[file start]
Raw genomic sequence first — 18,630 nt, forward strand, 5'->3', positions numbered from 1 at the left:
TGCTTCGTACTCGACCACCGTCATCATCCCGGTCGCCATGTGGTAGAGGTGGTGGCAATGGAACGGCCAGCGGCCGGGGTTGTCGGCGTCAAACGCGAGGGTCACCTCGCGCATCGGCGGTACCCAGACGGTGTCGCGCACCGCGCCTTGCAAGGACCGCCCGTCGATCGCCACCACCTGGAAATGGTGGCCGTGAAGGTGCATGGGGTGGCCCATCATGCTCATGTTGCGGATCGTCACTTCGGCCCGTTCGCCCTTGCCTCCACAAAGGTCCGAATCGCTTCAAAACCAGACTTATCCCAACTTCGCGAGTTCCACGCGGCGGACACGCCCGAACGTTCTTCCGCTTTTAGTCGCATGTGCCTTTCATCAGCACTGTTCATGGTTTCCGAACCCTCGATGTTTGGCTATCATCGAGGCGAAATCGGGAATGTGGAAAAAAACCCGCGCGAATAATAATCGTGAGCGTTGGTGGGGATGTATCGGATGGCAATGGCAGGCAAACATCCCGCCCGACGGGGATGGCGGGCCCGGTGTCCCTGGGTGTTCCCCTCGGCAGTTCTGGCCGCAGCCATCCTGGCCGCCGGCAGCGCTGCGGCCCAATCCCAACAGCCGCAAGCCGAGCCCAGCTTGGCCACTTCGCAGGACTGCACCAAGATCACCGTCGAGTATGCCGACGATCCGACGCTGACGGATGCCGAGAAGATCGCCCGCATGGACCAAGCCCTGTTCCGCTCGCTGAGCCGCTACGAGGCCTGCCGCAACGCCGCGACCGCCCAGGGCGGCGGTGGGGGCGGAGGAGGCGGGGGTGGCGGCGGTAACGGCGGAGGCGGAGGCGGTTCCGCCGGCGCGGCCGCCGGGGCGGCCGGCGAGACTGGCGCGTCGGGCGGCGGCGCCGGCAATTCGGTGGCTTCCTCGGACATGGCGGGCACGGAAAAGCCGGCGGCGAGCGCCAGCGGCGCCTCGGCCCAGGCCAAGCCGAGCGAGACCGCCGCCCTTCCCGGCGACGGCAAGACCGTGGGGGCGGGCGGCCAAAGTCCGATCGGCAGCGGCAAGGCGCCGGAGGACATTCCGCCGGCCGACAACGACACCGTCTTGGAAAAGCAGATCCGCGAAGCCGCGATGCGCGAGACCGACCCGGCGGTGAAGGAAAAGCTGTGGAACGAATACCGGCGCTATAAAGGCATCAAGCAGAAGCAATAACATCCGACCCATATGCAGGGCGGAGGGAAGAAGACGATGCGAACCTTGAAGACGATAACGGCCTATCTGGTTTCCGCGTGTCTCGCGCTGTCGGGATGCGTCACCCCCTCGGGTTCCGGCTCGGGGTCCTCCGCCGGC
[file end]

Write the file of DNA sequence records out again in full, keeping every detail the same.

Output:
Raw genomic sequence first — 18,630 nt, forward strand, 5'->3', positions numbered from 1 at the left:
TGCTTCGTACTCGACCACCGTCATCATCCCGGTCGCCATGTGGTAGAGGTGGTGGCAATGGAACGGCCAGCGGCCGGGGTTGTCGGCGTCAAACGCGAGGGTCACCTCGCGCATCGGCGGTACCCAGACGGTGTCGCGCACCGCGCCTTGCAAGGACCGCCCGTCGATCGCCACCACCTGGAAATGGTGGCCGTGAAGGTGCATGGGGTGGCCCATCATGCTCATGTTGCGGATCGTCACTTCGGCCCGTTCGCCCTTGCCTCCACAAAGGTCCGAATCGCTTCAAAACCAGACTTATCCCAACTTCGCGAGTTCCACGCGGCGGACACGCCCGAACGTTCTTCCGCTTTTAGTCGCATGTGCCTTTCATCAGCACTGTTCATGGTTTCCGAACCCTCGATGTTTGGCTATCATCGAGGCGAAATCGGGAATGTGGAAAAAAACCCGCGCGAATAATAATCGTGAGCGTTGGTGGGGATGTATCGGATGGCAATGGCAGGCAAACATCCCGCCCGACGGGGATGGCGGGCCCGGTGTCCCTGGGTGTTCCCCTCGGCAGTTCTGGCCGCAGCCATCCTGGCCGCCGGCAGCGCTGCGGCCCAATCCCAACAGCCGCAAGCCGAGCCCAGCTTGGCCACTTCGCAGGACTGCACCAAGATCACCGTCGAGTATGCCGACGATCCGACGCTGACGGATGCCGAGAAGATCGCCCGCATGGACCAAGCCCTGTTCCGCTCGCTGAGCCGCTACGAGGCCTGCCGCAACGCCGCGACCGCCCAGGGCGGCGGTGGGGGCGGAGGAGGCGGGGGTGGCGGCGGTAACGGCGGAGGCGGAGGCGGTTCCGCCGGCGCGGCCGCCGGGGCGGCCGGCGAGACTGGCGCGTCGGGCGGCGGCGCCGGCAATTCGGTGGCTTCCTCGGACATGGCGGGCACGGAAAAGCCGGCGGCGAGCGCCAGCGGCGCCTCGGCCCAGGCCAAGCCGAGCGAGACCGCCGCCCTTCCCGGCGACGGCAAGACCGTGGGGGCGGGCGGCCAAAGTCCGATCGGCAGCGGCAAGGCGCCGGAGGACATTCCGCCGGCCGACAACGACACCGTCTTGGAAAAGCAGATCCGCGAAGCCGCGATGCGCGAGACCGACCCGGCGGTGAAGGAAAAGCTGTGGAACGAATACCGGCGCTATAAAGGCATCAAGCAGAAGCAATAACATCCGACCCATATGCAGGGCGGAGGGAAGAAGACGATGCGAACCTTGAAGACGATAACGGCCTATCTGGTTTCCGCGTGTCTCGCGCTGTCGGGATGCGTCACCCCCTCGGGTTCCGGCTCGGGGTCCTCCGCCGGC